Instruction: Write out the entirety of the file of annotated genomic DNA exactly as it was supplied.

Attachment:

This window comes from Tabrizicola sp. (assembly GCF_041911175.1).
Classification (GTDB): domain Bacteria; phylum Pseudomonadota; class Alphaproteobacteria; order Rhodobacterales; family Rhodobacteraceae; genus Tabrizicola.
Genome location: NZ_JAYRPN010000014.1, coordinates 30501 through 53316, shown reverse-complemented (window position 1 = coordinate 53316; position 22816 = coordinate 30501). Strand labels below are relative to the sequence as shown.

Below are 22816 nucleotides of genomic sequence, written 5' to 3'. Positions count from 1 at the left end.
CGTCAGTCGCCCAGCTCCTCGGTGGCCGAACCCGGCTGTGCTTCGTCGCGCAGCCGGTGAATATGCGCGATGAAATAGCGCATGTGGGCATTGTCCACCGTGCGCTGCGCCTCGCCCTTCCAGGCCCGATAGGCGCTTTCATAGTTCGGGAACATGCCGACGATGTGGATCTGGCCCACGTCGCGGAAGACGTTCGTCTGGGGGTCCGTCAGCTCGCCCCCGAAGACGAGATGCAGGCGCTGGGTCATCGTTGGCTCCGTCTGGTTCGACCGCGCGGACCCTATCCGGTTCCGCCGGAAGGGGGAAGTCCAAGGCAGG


This window comes from Tabrizicola sp. (assembly GCF_041911175.1).
Classification (GTDB): domain Bacteria; phylum Pseudomonadota; class Alphaproteobacteria; order Rhodobacterales; family Rhodobacteraceae; genus Tabrizicola.
Genome location: NZ_JAYRPN010000014.1, coordinates 30501 through 53316, shown reverse-complemented (window position 1 = coordinate 53316; position 22816 = coordinate 30501). Strand labels below are relative to the sequence as shown.

Below are 22816 nucleotides of genomic sequence, written 5' to 3'. Positions count from 1 at the left end.
CGTCAGTCGCCCAGCTCCTCGGTGGCCGAACCCGGCTGTGCTTCGTCGCGCAGCCGGTGAATATGCGCGATGAAATAGCGCATGTGGGCATTGTCCACCGTGCGCTGCGCCTCGCCCTTCCAGGCCCGATAGGCGCTTTCATAGTTCGGGAACATGCCGACGATGTGGATCTGGCCCACGTCGCGGAAGACGTTCGTCTGGGGGTCCGTCAGCTCGCCCCCGAAGACGAGATGCAGGCGCTGGGTCATCGTTGGCTCCGTCTGGTTCGACCGCGCGGACCCTATCCGGTTCCGCCGGAAGGGGGAAGTCCAAGGCAGG